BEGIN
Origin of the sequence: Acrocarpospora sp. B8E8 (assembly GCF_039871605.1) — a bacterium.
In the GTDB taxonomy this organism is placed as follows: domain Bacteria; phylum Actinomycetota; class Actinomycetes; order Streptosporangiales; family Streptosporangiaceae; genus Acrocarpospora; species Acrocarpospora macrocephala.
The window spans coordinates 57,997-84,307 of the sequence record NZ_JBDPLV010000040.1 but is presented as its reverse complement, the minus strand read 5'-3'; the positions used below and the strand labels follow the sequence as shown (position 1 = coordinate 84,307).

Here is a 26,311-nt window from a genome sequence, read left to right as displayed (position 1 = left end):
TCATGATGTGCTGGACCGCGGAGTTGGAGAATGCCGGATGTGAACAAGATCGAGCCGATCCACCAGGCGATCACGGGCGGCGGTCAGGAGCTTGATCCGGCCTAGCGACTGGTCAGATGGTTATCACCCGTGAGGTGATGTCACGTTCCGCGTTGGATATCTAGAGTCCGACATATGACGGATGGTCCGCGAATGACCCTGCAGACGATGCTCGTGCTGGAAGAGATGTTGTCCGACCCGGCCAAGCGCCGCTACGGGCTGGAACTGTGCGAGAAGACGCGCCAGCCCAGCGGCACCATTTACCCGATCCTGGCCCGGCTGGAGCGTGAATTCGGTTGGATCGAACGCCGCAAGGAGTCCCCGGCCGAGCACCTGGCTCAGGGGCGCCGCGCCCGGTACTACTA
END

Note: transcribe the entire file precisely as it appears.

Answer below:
Origin of the sequence: Acrocarpospora sp. B8E8 (assembly GCF_039871605.1) — a bacterium.
In the GTDB taxonomy this organism is placed as follows: domain Bacteria; phylum Actinomycetota; class Actinomycetes; order Streptosporangiales; family Streptosporangiaceae; genus Acrocarpospora; species Acrocarpospora macrocephala.
The window spans coordinates 57,997-84,307 of the sequence record NZ_JBDPLV010000040.1 but is presented as its reverse complement, the minus strand read 5'-3'; the positions used below and the strand labels follow the sequence as shown (position 1 = coordinate 84,307).

Here is a 26,311-nt window from a genome sequence, read left to right as displayed (position 1 = left end):
TCATGATGTGCTGGACCGCGGAGTTGGAGAATGCCGGATGTGAACAAGATCGAGCCGATCCACCAGGCGATCACGGGCGGCGGTCAGGAGCTTGATCCGGCCTAGCGACTGGTCAGATGGTTATCACCCGTGAGGTGATGTCACGTTCCGCGTTGGATATCTAGAGTCCGACATATGACGGATGGTCCGCGAATGACCCTGCAGACGATGCTCGTGCTGGAAGAGATGTTGTCCGACCCGGCCAAGCGCCGCTACGGGCTGGAACTGTGCGAGAAGACGCGCCAGCCCAGCGGCACCATTTACCCGATCCTGGCCCGGCTGGAGCGTGAATTCGGTTGGATCGAACGCCGCAAGGAGTCCCCGGCCGAGCACCTGGCTCAGGGGCGCCGCGCCCGGTACTACTA